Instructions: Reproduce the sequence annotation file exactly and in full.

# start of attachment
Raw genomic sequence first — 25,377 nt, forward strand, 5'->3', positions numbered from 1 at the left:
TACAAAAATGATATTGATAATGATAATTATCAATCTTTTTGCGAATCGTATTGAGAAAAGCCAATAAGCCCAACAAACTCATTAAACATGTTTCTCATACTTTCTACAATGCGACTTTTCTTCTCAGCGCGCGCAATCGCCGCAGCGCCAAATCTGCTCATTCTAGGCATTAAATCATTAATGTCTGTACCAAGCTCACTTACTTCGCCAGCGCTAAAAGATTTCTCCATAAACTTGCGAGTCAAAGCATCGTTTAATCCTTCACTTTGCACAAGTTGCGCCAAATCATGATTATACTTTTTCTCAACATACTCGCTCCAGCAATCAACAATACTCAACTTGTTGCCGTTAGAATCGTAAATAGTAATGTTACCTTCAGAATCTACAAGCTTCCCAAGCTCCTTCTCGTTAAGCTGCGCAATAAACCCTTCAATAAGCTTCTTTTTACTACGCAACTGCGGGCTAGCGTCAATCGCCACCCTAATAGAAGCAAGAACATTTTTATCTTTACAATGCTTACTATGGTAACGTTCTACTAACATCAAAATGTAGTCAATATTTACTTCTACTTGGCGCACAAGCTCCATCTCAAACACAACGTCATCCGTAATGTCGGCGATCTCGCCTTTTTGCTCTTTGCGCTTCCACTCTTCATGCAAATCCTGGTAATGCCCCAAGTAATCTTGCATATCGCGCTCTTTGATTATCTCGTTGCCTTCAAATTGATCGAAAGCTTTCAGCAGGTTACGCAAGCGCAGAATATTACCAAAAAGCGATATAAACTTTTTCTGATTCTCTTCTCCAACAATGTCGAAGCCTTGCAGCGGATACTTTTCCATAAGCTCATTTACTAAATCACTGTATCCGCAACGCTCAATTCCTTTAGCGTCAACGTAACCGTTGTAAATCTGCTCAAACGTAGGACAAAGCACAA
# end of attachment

Raw genomic sequence first — 25,377 nt, forward strand, 5'->3', positions numbered from 1 at the left:
TACAAAAATGATATTGATAATGATAATTATCAATCTTTTTGCGAATCGTATTGAGAAAAGCCAATAAGCCCAACAAACTCATTAAACATGTTTCTCATACTTTCTACAATGCGACTTTTCTTCTCAGCGCGCGCAATCGCCGCAGCGCCAAATCTGCTCATTCTAGGCATTAAATCATTAATGTCTGTACCAAGCTCACTTACTTCGCCAGCGCTAAAAGATTTCTCCATAAACTTGCGAGTCAAAGCATCGTTTAATCCTTCACTTTGCACAAGTTGCGCCAAATCATGATTATACTTTTTCTCAACATACTCGCTCCAGCAATCAACAATACTCAACTTGTTGCCGTTAGAATCGTAAATAGTAATGTTACCTTCAGAATCTACAAGCTTCCCAAGCTCCTTCTCGTTAAGCTGCGCAATAAACCCTTCAATAAGCTTCTTTTTACTACGCAACTGCGGGCTAGCGTCAATCGCCACCCTAATAGAAGCAAGAACATTTTTATCTTTACAATGCTTACTATGGTAACGTTCTACTAACATCAAAATGTAGTCAATATTTACTTCTACTTGGCGCACAAGCTCCATCTCAAACACAACGTCATCCGTAATGTCGGCGATCTCGCCTTTTTGCTCTTTGCGCTTCCACTCTTCATGCAAATCCTGGTAATGCCCCAAGTAATCTTGCATATCGCGCTCTTTGATTATCTCGTTGCCTTCAAATTGATCGAAAGCTTTCAGCAGGTTACGCAAGCGCAGAATATTACCAAAAAGCGATATAAACTTTTTCTGATTCTCTTCTCCAACAATGTCGAAGCCTTGCAGCGGATACTTTTCCATAAGCTCATTTACTAAATCACTGTATCCGCAACGCTCAATTCCTTTAGCGTCAACGTAACCGTTGTAAATCTGCTCAAACGTAGGACAAAGCACAA